Micronutrients are essential nutrients that your body needs to live. They are often referred to as trace elements, or minerals. These nutrients are called micro because they’re needed in very small amounts.
Micronutrients include any dietary minerals that are required in amounts less than 100 micrograms per day. The FDA currently recommends you take the following micronutrients: iron, cobalt, chromium, copper, iodine, manganese, selenium, zinc, and molybdenum. They are also researching the need for sulfur, nickel, and boron.
In addition to these micronutrients, the FDA recommends taking the following mineral supplements: calcium, potassium, phosphorus, and magnesium.
Iodine: Iodine is great when combined with other minerals because it accelerates assimilation. Iodine is the confidence man on your mineral team. He is clever, full of ambition, and looking youthful.
Calcium: Calcium is needed to build strong bones. The best sources of calcium are from plants, not a calcium supplement. Calcium supplements can cause calcification of the joints and tissues. This is due to most calcium supplements coming from rocks. You have seen older people who have lost their flexibility as their joints and flesh have become cemented with calcification. The best place to get your calcium is from food and a good fulvic acid and mineral complex containing silica.
Foods loaded with good calcium include carrots, garlic, apricots, figs, almonds, walnuts, oranges, blackstrap molasses, chia seeds, carob powder, and green vegetables of all kinds such as kale, dark green lettuce, turnip greens, dandelion, and collard greens. Sesame seeds are also loaded with calcium, protein, and niacin. Your bones are made from a full spectrum of minerals which work synergistically together to make you strong and supple.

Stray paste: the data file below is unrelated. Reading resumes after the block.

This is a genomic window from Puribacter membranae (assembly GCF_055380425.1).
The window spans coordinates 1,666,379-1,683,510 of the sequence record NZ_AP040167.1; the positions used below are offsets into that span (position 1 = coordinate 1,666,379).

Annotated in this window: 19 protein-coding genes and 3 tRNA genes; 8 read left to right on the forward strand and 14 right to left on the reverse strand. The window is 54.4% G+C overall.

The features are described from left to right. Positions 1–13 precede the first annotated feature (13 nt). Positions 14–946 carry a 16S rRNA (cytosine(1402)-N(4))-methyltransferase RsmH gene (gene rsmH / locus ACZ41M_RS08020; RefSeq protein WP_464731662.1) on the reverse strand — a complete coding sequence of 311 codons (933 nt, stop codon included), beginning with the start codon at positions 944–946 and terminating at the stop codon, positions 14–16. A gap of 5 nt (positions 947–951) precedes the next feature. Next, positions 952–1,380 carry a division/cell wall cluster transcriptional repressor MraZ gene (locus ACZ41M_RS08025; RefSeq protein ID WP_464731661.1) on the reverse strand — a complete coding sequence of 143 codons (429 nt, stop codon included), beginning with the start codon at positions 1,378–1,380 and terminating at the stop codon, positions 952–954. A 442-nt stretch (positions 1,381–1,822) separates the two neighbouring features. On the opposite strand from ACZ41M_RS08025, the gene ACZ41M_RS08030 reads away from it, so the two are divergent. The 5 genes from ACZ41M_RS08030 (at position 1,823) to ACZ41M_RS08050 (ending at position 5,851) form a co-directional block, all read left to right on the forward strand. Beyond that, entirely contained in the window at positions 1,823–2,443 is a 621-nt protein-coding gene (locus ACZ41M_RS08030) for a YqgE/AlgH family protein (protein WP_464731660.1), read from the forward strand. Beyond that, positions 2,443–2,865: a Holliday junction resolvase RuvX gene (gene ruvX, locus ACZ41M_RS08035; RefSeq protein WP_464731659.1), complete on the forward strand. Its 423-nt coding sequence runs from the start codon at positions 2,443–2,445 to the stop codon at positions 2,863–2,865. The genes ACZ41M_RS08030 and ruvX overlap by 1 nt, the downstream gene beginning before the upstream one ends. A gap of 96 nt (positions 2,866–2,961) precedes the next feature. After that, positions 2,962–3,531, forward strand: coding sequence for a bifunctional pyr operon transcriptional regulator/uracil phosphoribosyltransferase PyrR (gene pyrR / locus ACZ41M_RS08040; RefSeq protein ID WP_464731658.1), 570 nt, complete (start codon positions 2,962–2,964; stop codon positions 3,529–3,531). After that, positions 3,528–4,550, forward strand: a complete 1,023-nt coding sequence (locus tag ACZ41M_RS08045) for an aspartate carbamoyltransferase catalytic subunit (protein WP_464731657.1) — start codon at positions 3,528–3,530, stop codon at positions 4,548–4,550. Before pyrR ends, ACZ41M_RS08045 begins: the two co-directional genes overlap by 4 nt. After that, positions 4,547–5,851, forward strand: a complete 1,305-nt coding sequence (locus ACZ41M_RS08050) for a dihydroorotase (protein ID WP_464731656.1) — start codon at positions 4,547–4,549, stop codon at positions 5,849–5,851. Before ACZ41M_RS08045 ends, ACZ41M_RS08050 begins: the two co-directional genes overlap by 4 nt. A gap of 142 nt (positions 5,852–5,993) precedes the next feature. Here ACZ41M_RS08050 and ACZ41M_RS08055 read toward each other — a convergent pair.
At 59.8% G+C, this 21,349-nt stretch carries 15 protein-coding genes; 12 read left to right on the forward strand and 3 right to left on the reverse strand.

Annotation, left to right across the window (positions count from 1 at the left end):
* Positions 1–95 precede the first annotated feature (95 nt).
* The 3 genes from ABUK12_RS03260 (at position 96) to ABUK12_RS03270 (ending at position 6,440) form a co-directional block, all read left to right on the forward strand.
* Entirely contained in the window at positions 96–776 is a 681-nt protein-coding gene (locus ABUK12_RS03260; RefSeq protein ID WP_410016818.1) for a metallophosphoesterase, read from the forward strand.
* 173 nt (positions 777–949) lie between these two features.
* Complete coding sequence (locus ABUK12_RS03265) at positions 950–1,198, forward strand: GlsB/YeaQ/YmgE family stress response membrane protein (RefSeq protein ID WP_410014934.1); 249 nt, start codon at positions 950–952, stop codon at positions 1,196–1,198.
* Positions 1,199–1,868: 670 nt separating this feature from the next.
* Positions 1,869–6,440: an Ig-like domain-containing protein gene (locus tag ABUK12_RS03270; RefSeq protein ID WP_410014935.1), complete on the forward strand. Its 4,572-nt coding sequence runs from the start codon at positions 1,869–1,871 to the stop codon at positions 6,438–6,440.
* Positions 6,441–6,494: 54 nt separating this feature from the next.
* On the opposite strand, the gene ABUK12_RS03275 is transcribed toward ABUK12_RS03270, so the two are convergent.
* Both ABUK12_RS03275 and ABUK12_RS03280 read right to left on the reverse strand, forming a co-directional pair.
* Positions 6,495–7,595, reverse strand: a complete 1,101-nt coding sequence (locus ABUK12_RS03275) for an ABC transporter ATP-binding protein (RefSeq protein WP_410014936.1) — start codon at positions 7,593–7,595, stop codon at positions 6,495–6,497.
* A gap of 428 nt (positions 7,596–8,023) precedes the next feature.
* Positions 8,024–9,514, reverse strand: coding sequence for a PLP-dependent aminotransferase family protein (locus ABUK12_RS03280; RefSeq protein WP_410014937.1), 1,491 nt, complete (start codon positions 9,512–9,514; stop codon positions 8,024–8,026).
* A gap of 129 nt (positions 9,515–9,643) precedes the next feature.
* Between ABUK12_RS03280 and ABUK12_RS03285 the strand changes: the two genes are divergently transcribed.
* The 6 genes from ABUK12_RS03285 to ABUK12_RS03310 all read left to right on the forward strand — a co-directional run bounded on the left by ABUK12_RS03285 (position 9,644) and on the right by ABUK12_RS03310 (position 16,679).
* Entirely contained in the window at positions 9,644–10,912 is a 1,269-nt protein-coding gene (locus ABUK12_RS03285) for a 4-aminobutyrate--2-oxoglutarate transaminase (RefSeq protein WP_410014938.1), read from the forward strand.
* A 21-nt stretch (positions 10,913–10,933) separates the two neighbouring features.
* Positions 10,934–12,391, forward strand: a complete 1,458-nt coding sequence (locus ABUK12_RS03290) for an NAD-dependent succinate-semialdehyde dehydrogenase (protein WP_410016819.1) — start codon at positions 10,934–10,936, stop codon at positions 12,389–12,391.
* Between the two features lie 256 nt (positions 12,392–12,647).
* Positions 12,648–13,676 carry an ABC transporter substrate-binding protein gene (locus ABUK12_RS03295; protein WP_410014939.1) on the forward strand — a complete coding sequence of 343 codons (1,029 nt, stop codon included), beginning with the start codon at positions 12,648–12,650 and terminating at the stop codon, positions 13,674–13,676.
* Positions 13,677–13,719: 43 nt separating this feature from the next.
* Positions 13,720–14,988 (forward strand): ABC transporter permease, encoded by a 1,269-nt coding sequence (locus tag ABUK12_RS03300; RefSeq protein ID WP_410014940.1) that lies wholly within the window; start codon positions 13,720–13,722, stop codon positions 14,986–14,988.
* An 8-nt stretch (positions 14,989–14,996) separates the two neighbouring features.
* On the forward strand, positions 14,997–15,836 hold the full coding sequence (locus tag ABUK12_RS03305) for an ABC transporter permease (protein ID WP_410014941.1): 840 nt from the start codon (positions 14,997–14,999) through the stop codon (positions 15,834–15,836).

Silicon: Silicon is an essential trace mineral required by the body for strong bones, glowing skin, and flexible, strong joints. It helps in the production of collagen and in connective tissues. Silicon, or silica, is transmuted by the body into calcium.
Sunshine: Although sunshine isn’t a mineral, it is important for your body’s absorption of minerals, especially calcium, as exposure creates vitamin D.
Water: Drinking enough water is also important to distribute minerals and move waste out of your body.Learn more about Charlie Pulsipher